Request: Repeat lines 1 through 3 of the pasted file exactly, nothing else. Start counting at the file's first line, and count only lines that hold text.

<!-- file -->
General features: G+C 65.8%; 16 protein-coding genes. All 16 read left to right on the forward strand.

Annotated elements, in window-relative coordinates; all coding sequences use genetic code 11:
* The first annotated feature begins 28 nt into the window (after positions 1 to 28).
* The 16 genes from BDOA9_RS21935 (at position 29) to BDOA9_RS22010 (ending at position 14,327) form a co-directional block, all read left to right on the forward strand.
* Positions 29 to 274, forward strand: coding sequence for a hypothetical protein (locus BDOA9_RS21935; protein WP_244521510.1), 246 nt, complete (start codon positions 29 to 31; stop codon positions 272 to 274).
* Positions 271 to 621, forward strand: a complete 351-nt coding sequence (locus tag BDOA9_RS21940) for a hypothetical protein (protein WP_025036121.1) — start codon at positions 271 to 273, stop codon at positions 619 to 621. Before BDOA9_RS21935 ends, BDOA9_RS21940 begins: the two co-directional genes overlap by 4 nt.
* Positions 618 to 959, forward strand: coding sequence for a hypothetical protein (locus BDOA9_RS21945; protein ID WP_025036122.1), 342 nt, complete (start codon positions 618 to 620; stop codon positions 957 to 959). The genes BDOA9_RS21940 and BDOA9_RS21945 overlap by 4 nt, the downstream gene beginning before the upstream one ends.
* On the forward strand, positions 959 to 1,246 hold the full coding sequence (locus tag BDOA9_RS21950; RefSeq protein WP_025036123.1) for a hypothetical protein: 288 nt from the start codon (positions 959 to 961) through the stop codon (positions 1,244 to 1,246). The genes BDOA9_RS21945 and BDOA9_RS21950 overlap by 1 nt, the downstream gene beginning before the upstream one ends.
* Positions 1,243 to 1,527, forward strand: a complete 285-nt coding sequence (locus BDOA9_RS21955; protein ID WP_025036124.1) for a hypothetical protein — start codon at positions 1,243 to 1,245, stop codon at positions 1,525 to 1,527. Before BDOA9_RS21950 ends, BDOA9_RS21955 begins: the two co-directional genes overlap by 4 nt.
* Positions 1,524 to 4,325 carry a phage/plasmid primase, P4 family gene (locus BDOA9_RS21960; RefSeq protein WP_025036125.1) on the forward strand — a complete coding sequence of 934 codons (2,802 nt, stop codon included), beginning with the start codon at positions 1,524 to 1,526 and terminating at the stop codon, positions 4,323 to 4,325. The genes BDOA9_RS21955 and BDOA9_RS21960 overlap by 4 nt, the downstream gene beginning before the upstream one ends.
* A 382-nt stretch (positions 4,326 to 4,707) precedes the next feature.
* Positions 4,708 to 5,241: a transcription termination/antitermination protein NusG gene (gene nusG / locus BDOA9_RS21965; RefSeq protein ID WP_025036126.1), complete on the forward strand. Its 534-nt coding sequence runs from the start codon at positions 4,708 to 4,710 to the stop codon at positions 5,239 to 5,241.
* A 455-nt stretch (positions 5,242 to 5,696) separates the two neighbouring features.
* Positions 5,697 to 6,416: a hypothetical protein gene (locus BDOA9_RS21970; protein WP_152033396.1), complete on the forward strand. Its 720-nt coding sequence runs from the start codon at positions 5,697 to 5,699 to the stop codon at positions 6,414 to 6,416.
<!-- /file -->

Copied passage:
General features: G+C 65.8%; 16 protein-coding genes. All 16 read left to right on the forward strand.

Annotated elements, in window-relative coordinates; all coding sequences use genetic code 11:
* The first annotated feature begins 28 nt into the window (after positions 1 to 28).